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Following President Joe Biden's first joint address to Congress, Glenn Beck joined fellow BlazeTV host and author of the new book, "American Marxism," Mark Levin to expose what they called the "Liar-In-Chief's" radical plans for our country and to explain why the far Left's proposals and programs are really a "frontal attack" on our Constitution, our country, and our way of life.

"Substantively, this is a frontal attack on our Constitutional system of limited government. It is a frontal attack on our capitalist system. He's basically throwing out all the bromides for the radical left groups that now form the base of the modern Democrat Party. And I make the case that ... this is Marxist bullcrap in its broadest sense," Levin stated.

"Here we are, a country now where one man can get up in the middle of the night and make a list of everything he wants to do to the country," he added, speaking figuratively. "It's like an unreality where we're living in separate worlds ... the whole thing is a fraud."

Watch the video clip below to hear Levin expose the lies and misinformation in Biden's speech and explain why he believes the true message is absolutely chilling for the future of our nation:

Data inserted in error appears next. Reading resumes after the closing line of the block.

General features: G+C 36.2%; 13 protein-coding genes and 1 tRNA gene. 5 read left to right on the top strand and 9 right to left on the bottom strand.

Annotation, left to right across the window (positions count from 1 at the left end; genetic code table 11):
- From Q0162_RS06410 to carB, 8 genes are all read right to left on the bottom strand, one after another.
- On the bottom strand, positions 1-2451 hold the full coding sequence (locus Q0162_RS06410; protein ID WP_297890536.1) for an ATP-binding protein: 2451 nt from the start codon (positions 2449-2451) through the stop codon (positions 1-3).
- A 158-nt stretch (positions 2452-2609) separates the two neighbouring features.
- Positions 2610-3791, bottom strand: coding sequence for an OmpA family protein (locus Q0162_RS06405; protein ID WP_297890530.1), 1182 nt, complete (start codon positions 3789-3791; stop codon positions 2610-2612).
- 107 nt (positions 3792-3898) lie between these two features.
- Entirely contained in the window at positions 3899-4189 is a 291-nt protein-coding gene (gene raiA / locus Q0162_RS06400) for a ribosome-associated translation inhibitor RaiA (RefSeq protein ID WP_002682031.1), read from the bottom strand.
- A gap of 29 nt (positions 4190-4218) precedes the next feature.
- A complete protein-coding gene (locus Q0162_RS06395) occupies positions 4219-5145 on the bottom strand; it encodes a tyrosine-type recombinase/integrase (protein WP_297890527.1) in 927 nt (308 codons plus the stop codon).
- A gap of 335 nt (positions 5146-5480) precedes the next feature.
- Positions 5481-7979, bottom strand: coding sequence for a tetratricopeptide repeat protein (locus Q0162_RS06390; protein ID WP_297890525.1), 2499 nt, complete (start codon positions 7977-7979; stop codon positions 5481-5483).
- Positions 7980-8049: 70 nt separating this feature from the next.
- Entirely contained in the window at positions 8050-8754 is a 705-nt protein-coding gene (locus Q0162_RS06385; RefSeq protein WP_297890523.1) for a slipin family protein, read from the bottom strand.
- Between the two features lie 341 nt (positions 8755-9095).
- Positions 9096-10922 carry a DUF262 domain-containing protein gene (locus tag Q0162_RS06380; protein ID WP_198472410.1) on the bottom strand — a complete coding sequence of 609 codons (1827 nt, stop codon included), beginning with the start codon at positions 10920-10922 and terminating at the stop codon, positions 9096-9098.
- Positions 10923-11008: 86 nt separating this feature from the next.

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After months of delays and COVID-19 excuses, President Biden finally delivers his address to the joint session of Congress. It is a truly historic moment, as only a few hundred members of Congress received an invite. While some have compared this speech to JFK's moon landing challenge, it will likely be more like FDR's New Deal nightmare. Will Speaker Pelosi continue her tradition of ripping up the president's speech? Will VP Harris cackle to a quiet audience?

Glenn Beck teams up with fellow BlazeTV host Mark Levin, author of the new book "American Marxism," to take on the progressive plans that could completely transform our economy and our way of life. Steve Deace, BlazeTV host and author of "Faucian Bargain," joins to discuss why it's not enough for conservatives to just lament the dangerous Democrat agenda; we must activate against the woke infection of our institutions. Plus, a power panel to rival CNN talking heads: Stu Burguiere, BlazeTV host of "Stu Does America," and Jason Buttrill, head researcher and writer for Glenn Beck.